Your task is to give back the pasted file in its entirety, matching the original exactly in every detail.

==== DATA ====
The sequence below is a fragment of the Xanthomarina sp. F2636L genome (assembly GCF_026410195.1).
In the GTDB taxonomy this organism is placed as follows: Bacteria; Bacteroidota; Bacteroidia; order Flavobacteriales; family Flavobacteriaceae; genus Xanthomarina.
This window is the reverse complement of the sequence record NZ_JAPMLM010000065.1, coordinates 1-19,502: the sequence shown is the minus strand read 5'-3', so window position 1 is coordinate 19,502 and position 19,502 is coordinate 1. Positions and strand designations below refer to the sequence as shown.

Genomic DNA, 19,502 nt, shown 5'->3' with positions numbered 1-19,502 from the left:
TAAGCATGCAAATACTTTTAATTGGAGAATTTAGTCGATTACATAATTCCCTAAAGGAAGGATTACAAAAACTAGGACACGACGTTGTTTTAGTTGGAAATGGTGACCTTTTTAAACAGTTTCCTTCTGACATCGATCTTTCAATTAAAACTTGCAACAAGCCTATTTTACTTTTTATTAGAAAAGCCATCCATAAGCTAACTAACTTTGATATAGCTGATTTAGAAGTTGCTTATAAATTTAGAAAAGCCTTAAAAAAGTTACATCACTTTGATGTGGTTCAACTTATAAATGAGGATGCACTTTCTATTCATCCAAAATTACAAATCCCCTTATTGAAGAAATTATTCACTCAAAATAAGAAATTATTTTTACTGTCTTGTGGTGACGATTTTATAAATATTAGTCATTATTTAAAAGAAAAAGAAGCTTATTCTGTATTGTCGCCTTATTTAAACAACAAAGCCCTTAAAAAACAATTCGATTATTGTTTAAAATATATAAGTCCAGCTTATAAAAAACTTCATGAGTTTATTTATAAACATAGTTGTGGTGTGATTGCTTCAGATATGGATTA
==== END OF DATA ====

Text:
The sequence below is a fragment of the Xanthomarina sp. F2636L genome (assembly GCF_026410195.1).
In the GTDB taxonomy this organism is placed as follows: Bacteria; Bacteroidota; Bacteroidia; order Flavobacteriales; family Flavobacteriaceae; genus Xanthomarina.
This window is the reverse complement of the sequence record NZ_JAPMLM010000065.1, coordinates 1-19,502: the sequence shown is the minus strand read 5'-3', so window position 1 is coordinate 19,502 and position 19,502 is coordinate 1. Positions and strand designations below refer to the sequence as shown.

Genomic DNA, 19,502 nt, shown 5'->3' with positions numbered 1-19,502 from the left:
TAAGCATGCAAATACTTTTAATTGGAGAATTTAGTCGATTACATAATTCCCTAAAGGAAGGATTACAAAAACTAGGACACGACGTTGTTTTAGTTGGAAATGGTGACCTTTTTAAACAGTTTCCTTCTGACATCGATCTTTCAATTAAAACTTGCAACAAGCCTATTTTACTTTTTATTAGAAAAGCCATCCATAAGCTAACTAACTTTGATATAGCTGATTTAGAAGTTGCTTATAAATTTAGAAAAGCCTTAAAAAAGTTACATCACTTTGATGTGGTTCAACTTATAAATGAGGATGCACTTTCTATTCATCCAAAATTACAAATCCCCTTATTGAAGAAATTATTCACTCAAAATAAGAAATTATTTTTACTGTCTTGTGGTGACGATTTTATAAATATTAGTCATTATTTAAAAGAAAAAGAAGCTTATTCTGTATTGTCGCCTTATTTAAACAACAAAGCCCTTAAAAAACAATTCGATTATTGTTTAAAATATATAAGTCCAGCTTATAAAAAACTTCATGAGTTTATTTATAAACATAGTTGTGGTGTGATTGCTTCAGATATGGATTA